Ask the Advocate: Communicating with Your Child’s School
Published on in Trisomy 21 Update
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Published on in Trisomy 21 Update
The hot, hot laid-back days of summer have passed, and we’re back to the hustle and bustle of the school year. And so it begins: schedules, packing lunches and backpacks, homework, monitoring IEP goals, ensuring all therapies are received, but most importantly that our child’s educational team is continually “in the know” about our child. That can sometimes be a task in itself. Let’s face it; our children were not born with a handbook. We grow with them, but we are a constant. So how do we share all that we’ve learned — and continue to learn — with the transient, yet critical, teachers and therapists?
Some families find it useful to put together a “Getting to Know Me” booklet for their child. This doesn’t have to be a complex project. It can be a simple accumulation of things your child likes or dislikes including activities and foods, what motivates them, what scares them, how they communicate, and so on.
A brief summary and list of medical issues/concerns should be included. There is a better chance of the teaching team reading and retaining the information about your child if it is concise, easy to read and well organized. The old adage “less is more” is true in this case.
Communication is the key to success. It is important to establish this precedent early. Some schools and teachers have specific communication policies that govern consistent open communication between parents and staff throughout the year. In the absence of such policies, we still need to make communication our top priority. It is most beneficial to make this process as simple as possible. It is certainly not something that should seem like a burden or an additional chore.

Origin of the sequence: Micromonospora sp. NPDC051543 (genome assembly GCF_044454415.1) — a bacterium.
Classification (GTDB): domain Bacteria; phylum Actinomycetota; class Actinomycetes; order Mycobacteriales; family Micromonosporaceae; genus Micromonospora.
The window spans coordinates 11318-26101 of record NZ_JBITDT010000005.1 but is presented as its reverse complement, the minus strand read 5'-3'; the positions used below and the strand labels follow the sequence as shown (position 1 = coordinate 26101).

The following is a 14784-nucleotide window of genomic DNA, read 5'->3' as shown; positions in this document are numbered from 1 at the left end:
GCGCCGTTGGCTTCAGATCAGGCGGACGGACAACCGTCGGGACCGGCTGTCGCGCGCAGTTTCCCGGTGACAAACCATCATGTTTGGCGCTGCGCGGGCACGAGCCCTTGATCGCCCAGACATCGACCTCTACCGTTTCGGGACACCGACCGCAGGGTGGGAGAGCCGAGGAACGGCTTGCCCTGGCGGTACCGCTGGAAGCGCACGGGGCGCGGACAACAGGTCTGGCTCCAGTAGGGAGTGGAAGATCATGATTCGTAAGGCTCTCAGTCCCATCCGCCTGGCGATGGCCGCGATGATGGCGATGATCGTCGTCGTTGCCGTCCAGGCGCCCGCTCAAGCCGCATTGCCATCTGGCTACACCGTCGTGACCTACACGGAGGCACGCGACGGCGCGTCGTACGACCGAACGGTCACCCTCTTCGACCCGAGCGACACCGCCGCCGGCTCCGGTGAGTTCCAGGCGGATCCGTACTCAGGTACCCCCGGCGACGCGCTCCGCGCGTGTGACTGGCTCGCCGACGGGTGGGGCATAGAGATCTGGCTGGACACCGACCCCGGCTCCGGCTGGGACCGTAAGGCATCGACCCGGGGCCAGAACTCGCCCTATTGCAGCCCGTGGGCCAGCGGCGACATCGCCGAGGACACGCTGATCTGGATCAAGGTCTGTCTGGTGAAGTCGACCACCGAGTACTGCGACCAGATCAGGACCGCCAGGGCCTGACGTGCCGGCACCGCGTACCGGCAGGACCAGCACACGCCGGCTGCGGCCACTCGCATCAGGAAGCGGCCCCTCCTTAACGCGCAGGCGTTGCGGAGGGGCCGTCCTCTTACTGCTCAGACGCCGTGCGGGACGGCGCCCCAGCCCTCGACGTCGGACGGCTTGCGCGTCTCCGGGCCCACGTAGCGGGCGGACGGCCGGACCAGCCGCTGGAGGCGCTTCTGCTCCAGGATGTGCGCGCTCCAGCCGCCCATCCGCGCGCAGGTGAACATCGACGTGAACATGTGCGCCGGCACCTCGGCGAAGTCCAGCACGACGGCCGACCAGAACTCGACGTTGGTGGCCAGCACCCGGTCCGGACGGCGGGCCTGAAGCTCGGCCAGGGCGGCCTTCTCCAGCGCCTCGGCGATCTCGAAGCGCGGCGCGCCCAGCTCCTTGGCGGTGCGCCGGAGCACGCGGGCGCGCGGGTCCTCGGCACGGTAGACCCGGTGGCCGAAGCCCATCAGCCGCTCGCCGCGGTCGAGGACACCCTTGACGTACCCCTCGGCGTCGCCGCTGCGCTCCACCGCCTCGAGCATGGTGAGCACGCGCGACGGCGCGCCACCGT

There are several simple yet effective methods that should keep everyone current on the daily details of the student’s day. For instance, a simple spiral or composition notebook, that a child carries back and forth to school daily, is a frequently used home-to-school communication tool. The notebook contains entries made by teachers and parents regarding the child’s activities. Additionally, you will have a written record you can use for future reference.
In today’s age of technology, email is another very effective method. Most teachers are comfortable sharing their email address because it affords the opportunity to address questions, concerns, etc., once the student’s day is over. Another simple-yet-effective method is a communication chart. This is something that can be developed by the teacher or parent and printed out each day. It would list particular areas of activity and can provide checkboxes to be able to report daily happenings quickly. This method can be particularly useful in certain circumstances, such as when certain medical criterion needs to be documented on a daily basis.
Searching the Web is an excellent way to explore additional communication methods. Be creative if you find a better technique or a combination of techniques that works best for the team. The emphasis should be placed not on method but the results. As long as the team stays up to date and informed of changes or challenges, the goal has been accomplished.
Being a valuable partner in your child’s educational team doesn’t end when you leave the IEP meeting. It is important to always work to have respectful ongoing communication so your child’s needs are met.
Submit your advocacy questions to Trisomy21@email.chop.edu. This column is not intended to take the place of a formal legal or medical consult.
Contributed by: Stephanie A. Pratico
Categories: Trisomy 21, Ask the Advocate